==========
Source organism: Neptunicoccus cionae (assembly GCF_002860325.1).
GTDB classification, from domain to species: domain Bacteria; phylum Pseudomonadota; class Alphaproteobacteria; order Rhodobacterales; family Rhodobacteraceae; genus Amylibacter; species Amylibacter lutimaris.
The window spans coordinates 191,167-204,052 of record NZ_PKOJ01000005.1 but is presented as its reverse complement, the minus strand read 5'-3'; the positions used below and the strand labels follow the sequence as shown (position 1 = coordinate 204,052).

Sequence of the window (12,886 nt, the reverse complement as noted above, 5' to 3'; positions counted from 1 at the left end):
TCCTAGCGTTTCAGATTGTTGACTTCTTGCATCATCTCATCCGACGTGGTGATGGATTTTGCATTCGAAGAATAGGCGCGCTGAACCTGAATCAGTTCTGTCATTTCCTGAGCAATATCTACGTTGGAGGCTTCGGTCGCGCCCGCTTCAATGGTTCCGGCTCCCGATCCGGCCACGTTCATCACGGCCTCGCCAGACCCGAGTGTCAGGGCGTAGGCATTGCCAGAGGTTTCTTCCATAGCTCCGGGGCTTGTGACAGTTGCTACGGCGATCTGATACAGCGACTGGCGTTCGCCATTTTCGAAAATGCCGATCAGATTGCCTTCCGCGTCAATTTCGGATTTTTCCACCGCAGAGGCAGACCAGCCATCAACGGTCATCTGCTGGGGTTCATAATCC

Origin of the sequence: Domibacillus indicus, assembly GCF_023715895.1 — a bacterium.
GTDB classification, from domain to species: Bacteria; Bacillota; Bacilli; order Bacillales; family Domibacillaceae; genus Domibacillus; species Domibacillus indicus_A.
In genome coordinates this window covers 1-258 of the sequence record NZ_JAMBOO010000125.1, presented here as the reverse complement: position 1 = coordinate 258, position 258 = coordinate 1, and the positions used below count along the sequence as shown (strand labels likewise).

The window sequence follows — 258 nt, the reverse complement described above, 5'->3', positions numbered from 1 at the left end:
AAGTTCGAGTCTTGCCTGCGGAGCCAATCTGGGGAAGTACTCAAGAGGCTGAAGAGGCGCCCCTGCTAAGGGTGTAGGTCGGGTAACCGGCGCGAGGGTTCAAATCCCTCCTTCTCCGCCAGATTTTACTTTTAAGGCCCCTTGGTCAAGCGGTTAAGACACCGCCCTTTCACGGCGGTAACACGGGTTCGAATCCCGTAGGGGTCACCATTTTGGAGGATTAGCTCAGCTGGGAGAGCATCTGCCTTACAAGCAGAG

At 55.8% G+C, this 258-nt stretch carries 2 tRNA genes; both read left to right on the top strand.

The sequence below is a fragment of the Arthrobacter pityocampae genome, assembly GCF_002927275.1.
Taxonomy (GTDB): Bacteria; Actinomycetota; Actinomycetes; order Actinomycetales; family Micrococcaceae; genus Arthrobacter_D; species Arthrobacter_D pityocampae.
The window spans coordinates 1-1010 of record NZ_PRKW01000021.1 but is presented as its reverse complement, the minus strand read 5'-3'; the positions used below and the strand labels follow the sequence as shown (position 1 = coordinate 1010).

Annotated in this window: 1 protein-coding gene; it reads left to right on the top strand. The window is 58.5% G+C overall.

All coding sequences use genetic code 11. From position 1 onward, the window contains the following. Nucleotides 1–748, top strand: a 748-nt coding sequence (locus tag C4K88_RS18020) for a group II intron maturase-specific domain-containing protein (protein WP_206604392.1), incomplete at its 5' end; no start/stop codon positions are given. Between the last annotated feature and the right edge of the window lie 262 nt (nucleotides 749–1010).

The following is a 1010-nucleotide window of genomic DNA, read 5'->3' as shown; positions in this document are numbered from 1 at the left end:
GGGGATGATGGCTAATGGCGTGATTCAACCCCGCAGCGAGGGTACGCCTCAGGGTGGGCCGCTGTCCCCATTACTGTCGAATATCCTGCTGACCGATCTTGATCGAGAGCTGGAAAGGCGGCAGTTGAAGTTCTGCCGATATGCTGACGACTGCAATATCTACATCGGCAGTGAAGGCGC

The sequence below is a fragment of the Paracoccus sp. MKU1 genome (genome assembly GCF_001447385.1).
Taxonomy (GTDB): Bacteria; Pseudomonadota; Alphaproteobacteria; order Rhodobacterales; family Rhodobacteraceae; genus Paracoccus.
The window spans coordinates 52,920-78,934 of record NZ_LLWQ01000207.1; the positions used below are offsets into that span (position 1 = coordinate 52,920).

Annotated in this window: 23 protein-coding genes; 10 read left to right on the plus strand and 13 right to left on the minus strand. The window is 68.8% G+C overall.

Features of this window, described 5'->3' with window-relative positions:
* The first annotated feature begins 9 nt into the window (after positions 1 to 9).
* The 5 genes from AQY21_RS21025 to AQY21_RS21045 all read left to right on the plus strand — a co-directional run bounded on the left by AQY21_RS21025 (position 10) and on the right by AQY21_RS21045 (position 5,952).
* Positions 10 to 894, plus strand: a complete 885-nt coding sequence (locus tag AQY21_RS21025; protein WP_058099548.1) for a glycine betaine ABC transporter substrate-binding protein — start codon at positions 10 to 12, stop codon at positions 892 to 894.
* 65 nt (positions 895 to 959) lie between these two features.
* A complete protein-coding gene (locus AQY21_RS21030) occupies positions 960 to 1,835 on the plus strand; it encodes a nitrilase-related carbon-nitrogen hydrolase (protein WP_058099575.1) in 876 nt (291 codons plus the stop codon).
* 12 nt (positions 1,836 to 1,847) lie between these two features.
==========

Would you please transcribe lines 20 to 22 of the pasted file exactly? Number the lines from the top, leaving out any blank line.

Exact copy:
Taxonomy (GTDB): Bacteria; Pseudomonadota; Alphaproteobacteria; order Rhodobacterales; family Rhodobacteraceae; genus Paracoccus.
The window spans coordinates 52,920-78,934 of record NZ_LLWQ01000207.1; the positions used below are offsets into that span (position 1 = coordinate 52,920).

Annotated in this window: 23 protein-coding genes; 10 read left to right on the plus strand and 13 right to left on the minus strand. The window is 68.8% G+C overall.